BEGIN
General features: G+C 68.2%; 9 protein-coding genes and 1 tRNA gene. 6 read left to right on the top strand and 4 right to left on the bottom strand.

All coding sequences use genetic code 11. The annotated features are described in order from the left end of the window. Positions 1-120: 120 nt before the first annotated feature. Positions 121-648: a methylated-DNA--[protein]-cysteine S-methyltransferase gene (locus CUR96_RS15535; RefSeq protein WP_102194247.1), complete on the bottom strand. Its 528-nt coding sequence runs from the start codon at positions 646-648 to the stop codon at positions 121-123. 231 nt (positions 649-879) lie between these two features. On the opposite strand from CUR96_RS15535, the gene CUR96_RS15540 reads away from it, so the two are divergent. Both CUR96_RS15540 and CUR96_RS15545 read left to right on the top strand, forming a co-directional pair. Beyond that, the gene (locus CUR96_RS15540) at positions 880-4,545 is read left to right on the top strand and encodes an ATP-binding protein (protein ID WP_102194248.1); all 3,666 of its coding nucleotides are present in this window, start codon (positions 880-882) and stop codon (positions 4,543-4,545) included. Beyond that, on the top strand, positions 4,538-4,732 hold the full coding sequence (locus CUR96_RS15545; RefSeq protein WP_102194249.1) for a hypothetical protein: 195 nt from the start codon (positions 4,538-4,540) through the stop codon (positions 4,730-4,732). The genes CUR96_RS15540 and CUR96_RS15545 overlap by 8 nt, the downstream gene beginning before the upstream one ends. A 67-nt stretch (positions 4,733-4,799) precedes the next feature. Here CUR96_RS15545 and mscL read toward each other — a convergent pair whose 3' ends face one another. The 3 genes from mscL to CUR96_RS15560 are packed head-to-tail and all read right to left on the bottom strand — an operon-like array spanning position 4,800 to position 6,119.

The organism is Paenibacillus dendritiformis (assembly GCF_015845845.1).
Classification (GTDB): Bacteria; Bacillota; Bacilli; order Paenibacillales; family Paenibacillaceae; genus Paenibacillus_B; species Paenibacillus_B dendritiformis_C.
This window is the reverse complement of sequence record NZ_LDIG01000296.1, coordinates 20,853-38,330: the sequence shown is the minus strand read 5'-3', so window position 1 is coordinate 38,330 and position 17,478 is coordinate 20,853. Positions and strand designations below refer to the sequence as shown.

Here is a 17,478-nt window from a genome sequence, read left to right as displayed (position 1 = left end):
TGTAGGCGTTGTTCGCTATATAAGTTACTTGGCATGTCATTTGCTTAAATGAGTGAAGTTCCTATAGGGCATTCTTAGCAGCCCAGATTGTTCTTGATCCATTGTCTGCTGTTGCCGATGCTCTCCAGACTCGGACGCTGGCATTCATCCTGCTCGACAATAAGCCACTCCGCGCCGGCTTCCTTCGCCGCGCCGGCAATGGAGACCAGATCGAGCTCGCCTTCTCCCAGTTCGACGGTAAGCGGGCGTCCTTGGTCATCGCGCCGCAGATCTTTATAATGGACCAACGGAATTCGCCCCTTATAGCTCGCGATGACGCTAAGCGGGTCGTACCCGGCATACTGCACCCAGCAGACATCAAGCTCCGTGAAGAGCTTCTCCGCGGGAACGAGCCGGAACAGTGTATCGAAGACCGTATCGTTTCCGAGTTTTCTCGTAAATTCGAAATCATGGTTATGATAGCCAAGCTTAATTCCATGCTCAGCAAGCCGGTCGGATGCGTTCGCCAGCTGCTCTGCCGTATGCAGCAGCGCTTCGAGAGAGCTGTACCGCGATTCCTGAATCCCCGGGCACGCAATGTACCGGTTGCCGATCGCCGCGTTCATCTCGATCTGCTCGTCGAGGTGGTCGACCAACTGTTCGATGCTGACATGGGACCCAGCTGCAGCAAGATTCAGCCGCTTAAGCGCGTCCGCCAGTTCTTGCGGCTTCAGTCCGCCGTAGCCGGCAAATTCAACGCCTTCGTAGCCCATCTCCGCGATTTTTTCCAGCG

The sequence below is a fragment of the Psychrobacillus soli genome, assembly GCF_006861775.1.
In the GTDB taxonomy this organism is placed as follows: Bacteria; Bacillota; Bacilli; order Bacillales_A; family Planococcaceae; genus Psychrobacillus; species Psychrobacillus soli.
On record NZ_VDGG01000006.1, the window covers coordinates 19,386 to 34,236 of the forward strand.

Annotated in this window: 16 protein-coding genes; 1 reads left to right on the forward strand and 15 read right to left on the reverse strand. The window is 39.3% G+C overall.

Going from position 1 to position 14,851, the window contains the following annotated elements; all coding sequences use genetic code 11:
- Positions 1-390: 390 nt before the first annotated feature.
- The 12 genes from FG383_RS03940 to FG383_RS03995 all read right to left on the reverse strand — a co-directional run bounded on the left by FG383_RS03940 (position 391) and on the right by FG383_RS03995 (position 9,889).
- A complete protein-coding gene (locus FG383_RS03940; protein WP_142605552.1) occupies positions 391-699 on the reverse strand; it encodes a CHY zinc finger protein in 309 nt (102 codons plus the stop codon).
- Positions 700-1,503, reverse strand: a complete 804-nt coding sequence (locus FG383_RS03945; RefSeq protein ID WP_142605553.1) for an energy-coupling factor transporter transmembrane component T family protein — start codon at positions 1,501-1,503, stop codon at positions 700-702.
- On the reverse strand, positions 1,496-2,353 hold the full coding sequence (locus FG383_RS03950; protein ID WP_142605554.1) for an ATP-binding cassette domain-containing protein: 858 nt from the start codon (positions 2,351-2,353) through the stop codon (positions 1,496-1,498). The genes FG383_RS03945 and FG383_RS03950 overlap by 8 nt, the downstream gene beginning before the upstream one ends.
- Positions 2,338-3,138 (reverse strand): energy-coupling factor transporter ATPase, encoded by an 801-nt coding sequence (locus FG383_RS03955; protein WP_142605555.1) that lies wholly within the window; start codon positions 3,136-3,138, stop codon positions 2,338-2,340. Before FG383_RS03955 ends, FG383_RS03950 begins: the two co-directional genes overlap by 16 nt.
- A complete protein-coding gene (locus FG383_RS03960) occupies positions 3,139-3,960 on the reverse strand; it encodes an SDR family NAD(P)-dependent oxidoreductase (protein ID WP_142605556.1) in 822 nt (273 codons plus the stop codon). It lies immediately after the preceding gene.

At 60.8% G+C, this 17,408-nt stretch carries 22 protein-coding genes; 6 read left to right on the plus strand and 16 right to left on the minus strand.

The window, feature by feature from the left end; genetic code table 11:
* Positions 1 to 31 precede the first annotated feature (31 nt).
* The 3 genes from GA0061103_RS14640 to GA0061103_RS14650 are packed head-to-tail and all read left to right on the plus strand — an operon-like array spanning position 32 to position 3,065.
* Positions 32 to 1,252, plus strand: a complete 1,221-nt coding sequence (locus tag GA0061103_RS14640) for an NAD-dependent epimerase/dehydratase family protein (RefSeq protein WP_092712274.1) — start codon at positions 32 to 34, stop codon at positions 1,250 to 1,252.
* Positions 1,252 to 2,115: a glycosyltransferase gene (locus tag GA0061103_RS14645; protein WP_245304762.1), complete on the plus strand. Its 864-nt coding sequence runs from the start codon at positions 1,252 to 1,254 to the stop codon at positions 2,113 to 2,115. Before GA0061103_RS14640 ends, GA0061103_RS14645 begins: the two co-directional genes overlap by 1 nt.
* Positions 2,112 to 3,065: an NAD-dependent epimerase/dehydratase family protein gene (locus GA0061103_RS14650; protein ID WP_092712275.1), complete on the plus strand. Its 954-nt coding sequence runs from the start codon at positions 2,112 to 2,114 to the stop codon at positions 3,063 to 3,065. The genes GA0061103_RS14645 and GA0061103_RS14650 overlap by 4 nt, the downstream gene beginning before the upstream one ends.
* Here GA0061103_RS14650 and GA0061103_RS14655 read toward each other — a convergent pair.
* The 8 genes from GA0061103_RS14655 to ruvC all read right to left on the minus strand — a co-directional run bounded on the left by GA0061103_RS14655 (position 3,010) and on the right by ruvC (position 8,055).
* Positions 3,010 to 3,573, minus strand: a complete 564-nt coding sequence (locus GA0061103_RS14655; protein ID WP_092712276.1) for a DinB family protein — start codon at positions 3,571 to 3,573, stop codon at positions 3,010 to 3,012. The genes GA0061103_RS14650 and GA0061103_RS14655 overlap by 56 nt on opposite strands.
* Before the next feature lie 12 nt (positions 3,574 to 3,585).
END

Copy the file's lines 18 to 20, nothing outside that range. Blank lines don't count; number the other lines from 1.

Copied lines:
- Positions 2,338-3,138 (reverse strand): energy-coupling factor transporter ATPase, encoded by an 801-nt coding sequence (locus FG383_RS03955; protein WP_142605555.1) that lies wholly within the window; start codon positions 3,136-3,138, stop codon positions 2,338-2,340. Before FG383_RS03955 ends, FG383_RS03950 begins: the two co-directional genes overlap by 16 nt.
- A complete protein-coding gene (locus FG383_RS03960) occupies positions 3,139-3,960 on the reverse strand; it encodes an SDR family NAD(P)-dependent oxidoreductase (protein ID WP_142605556.1) in 822 nt (273 codons plus the stop codon). It lies immediately after the preceding gene.

At 60.8% G+C, this 17,408-nt stretch carries 22 protein-coding genes; 6 read left to right on the plus strand and 16 right to left on the minus strand.